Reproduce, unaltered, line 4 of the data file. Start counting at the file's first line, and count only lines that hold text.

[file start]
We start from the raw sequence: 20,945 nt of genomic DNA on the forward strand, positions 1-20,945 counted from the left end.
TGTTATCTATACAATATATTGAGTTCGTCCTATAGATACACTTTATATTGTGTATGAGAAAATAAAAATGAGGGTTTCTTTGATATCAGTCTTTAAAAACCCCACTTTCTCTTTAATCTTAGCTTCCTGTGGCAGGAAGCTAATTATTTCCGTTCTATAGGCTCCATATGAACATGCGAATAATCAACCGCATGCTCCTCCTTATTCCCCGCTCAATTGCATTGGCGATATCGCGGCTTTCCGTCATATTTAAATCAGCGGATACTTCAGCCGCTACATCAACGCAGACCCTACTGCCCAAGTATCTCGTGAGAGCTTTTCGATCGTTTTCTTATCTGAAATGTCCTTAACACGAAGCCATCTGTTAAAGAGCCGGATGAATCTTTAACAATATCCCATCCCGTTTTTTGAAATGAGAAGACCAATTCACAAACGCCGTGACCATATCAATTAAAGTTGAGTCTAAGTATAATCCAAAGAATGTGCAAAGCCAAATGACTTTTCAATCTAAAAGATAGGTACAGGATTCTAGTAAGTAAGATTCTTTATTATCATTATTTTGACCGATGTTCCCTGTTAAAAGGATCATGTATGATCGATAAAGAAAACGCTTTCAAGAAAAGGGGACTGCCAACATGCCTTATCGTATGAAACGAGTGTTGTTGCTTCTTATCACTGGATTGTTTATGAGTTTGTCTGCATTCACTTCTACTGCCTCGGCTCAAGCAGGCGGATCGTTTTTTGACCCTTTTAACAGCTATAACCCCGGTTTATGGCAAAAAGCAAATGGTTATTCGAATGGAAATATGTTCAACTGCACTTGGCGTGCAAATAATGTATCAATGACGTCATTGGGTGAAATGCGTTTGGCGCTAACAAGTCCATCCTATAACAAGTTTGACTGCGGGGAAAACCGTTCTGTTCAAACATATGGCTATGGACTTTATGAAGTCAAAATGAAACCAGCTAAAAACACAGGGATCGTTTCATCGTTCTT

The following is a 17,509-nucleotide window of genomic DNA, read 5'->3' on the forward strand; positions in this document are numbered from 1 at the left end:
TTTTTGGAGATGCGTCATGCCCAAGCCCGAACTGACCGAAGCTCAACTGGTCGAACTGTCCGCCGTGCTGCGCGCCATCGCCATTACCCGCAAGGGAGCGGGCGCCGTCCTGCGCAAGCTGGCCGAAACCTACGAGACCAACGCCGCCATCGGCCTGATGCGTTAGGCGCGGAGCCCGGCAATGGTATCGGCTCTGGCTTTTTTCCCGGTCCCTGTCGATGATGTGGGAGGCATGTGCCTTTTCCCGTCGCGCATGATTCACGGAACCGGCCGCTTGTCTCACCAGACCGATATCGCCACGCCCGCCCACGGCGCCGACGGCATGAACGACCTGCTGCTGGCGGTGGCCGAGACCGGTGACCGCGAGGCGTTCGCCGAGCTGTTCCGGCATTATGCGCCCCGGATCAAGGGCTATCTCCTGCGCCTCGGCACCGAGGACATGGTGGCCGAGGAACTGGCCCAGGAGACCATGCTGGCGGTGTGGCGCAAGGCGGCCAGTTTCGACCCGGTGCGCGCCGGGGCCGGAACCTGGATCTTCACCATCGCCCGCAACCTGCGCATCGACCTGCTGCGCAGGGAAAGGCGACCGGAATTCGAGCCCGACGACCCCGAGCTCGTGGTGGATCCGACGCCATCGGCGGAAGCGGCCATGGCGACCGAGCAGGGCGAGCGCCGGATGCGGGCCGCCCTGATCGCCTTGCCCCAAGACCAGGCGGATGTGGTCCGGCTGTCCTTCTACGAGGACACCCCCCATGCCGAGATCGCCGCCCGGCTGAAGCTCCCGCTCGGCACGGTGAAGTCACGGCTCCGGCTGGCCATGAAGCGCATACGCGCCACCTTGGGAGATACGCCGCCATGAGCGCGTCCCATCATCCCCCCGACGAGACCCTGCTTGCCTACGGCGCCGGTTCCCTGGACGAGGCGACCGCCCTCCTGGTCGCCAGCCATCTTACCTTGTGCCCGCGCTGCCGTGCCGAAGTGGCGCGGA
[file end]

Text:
TTTTTGGAGATGCGTCATGCCCAAGCCCGAACTGACCGAAGCTCAACTGGTCGAACTGTCCGCCGTGCTGCGCGCCATCGCCATTACCCGCAAGGGAGCGGGCGCCGTCCTGCGCAAGCTGGCCGAAACCTACGAGACCAACGCCGCCATCGGCCTGATGCGTTAGGCGCGGAGCCCGGCAATGGTATCGGCTCTGGCTTTTTTCCCGGTCCCTGTCGATGATGTGGGAGGCATGTGCCTTTTCCCGTCGCGCATGATTCACGGAACCGGCCGCTTGTCTCACCAGACCGATATCGCCACGCCCGCCCACGGCGCCGACGGCATGAACGACCTGCTGCTGGCGGTGGCCGAGACCGGTGACCGCGAGGCGTTCGCCGAGCTGTTCCGGCATTATGCGCCCCGGATCAAGGGCTATCTCCTGCGCCTCGGCACCGAGGACATGGTGGCCGAGGAACTGGCCCAGGAGACCATGCTGGCGGTGTGGCGCAAGGCGGCCAGTTTCGACCCGGTGCGCGCCGGGGCCGGAACCTGGATCTTCACCATCGCCCGCAACCTGCGCATCGACCTGCTGCGCAGGGAAAGGCGACCGGAATTCGAGCCCGACGACCCCGAGCTCGTGGTGGATCCGACGCCATCGGCGGAAGCGGCCATGGCGACCGAGCAGGGCGAGCGCCGGATGCGGGCCGCCCTGATCGCCTTGCCCCAAGACCAGGCGGATGTGGTCCGGCTGTCCTTCTACGAGGACACCCCCCATGCCGAGATCGCCGCCCGGCTGAAGCTCCCGCTCGGCACGGTGAAGTCACGGCTCCGGCTGGCCATGAAGCGCATACGCGCCACCTTGGGAGATACGCCGCCATGAGCGCGTCCCATCATCCCCCCGACGAGACCCTGCTTGCCTACGGCGCCGGTTCCCTGGACGAGGCGACCGCCCTCCTGGTCGCCAGCCATCTTACCTTGTGCCCGCGCTGCCGTGCCGAAGTGGCGCGGA